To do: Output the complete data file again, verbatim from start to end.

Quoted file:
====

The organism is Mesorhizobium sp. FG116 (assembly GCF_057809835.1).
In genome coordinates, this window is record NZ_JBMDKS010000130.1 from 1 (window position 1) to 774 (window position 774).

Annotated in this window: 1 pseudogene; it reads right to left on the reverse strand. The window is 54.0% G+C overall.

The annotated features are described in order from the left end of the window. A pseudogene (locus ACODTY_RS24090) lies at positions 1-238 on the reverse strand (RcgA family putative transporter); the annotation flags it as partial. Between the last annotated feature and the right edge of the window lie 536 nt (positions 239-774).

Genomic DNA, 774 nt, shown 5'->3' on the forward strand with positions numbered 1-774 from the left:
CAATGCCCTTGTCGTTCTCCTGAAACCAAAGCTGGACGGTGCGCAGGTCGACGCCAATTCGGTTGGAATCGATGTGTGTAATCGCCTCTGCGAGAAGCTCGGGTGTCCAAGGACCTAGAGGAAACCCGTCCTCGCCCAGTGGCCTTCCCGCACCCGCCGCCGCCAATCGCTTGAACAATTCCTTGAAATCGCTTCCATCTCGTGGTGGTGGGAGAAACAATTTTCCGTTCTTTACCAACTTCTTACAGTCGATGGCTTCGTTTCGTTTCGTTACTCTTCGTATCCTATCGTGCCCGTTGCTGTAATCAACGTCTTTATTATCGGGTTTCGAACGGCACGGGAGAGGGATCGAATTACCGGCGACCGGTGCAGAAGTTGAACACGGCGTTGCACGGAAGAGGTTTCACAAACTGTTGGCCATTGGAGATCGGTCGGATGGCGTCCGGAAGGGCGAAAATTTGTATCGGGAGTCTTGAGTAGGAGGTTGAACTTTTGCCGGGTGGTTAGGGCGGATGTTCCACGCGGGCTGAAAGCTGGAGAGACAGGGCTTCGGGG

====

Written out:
The organism is Mesorhizobium sp. FG116 (assembly GCF_057809835.1).
In genome coordinates, this window is record NZ_JBMDKS010000130.1 from 1 (window position 1) to 774 (window position 774).

Annotated in this window: 1 pseudogene; it reads right to left on the reverse strand. The window is 54.0% G+C overall.

The annotated features are described in order from the left end of the window. A pseudogene (locus ACODTY_RS24090) lies at positions 1-238 on the reverse strand (RcgA family putative transporter); the annotation flags it as partial. Between the last annotated feature and the right edge of the window lie 536 nt (positions 239-774).

Genomic DNA, 774 nt, shown 5'->3' on the forward strand with positions numbered 1-774 from the left:
CAATGCCCTTGTCGTTCTCCTGAAACCAAAGCTGGACGGTGCGCAGGTCGACGCCAATTCGGTTGGAATCGATGTGTGTAATCGCCTCTGCGAGAAGCTCGGGTGTCCAAGGACCTAGAGGAAACCCGTCCTCGCCCAGTGGCCTTCCCGCACCCGCCGCCGCCAATCGCTTGAACAATTCCTTGAAATCGCTTCCATCTCGTGGTGGTGGGAGAAACAATTTTCCGTTCTTTACCAACTTCTTACAGTCGATGGCTTCGTTTCGTTTCGTTACTCTTCGTATCCTATCGTGCCCGTTGCTGTAATCAACGTCTTTATTATCGGGTTTCGAACGGCACGGGAGAGGGATCGAATTACCGGCGACCGGTGCAGAAGTTGAACACGGCGTTGCACGGAAGAGGTTTCACAAACTGTTGGCCATTGGAGATCGGTCGGATGGCGTCCGGAAGGGCGAAAATTTGTATCGGGAGTCTTGAGTAGGAGGTTGAACTTTTGCCGGGTGGTTAGGGCGGATGTTCCACGCGGGCTGAAAGCTGGAGAGACAGGGCTTCGGGG